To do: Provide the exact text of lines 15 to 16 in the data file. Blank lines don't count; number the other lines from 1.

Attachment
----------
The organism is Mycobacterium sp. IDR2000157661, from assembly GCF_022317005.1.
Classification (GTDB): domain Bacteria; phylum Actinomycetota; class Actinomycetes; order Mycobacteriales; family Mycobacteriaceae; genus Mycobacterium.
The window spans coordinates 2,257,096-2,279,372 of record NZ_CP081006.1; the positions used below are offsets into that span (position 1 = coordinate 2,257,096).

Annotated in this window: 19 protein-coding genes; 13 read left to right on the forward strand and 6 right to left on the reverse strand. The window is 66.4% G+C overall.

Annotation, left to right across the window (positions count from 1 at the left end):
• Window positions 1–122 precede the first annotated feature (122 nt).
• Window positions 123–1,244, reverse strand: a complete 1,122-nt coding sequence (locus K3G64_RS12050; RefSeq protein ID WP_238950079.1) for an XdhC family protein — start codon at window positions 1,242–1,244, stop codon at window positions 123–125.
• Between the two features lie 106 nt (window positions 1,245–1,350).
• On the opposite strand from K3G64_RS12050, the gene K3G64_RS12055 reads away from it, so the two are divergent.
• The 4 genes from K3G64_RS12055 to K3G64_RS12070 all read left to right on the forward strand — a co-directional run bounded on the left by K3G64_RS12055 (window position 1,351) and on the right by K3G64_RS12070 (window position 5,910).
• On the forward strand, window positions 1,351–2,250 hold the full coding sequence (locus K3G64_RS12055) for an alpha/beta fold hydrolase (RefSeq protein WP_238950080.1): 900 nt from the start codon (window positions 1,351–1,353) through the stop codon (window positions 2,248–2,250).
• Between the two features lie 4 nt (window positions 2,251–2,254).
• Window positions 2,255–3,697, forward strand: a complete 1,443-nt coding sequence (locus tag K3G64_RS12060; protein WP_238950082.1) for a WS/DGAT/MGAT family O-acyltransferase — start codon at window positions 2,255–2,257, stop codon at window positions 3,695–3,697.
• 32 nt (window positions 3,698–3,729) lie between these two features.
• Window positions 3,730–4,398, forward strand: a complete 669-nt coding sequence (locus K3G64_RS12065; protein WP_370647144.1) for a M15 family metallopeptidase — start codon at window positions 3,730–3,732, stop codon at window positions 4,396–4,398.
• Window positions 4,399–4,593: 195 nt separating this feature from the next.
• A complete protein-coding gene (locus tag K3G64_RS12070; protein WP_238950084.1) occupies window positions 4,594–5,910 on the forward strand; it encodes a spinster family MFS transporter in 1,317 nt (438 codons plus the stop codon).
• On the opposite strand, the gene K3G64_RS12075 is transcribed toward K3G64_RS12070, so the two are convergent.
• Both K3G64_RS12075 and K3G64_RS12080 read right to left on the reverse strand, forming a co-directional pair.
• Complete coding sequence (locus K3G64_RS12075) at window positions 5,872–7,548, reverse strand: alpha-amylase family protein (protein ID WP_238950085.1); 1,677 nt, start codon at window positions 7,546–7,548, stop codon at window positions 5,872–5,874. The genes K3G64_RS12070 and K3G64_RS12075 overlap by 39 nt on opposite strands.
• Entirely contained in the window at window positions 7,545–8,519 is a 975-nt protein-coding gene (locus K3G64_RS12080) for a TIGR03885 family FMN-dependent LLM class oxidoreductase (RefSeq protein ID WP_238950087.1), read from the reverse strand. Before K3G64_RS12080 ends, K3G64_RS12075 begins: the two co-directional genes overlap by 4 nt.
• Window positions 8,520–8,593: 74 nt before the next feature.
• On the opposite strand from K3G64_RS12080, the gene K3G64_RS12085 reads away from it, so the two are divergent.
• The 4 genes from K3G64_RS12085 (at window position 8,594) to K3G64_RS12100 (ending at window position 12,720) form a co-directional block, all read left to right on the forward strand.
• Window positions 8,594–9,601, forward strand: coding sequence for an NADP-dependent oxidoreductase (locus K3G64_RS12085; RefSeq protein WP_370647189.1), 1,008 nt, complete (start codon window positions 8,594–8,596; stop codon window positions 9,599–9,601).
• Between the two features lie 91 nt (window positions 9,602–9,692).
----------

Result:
• Window positions 3,730–4,398, forward strand: a complete 669-nt coding sequence (locus K3G64_RS12065; protein WP_370647144.1) for a M15 family metallopeptidase — start codon at window positions 3,730–3,732, stop codon at window positions 4,396–4,398.
• Window positions 4,399–4,593: 195 nt separating this feature from the next.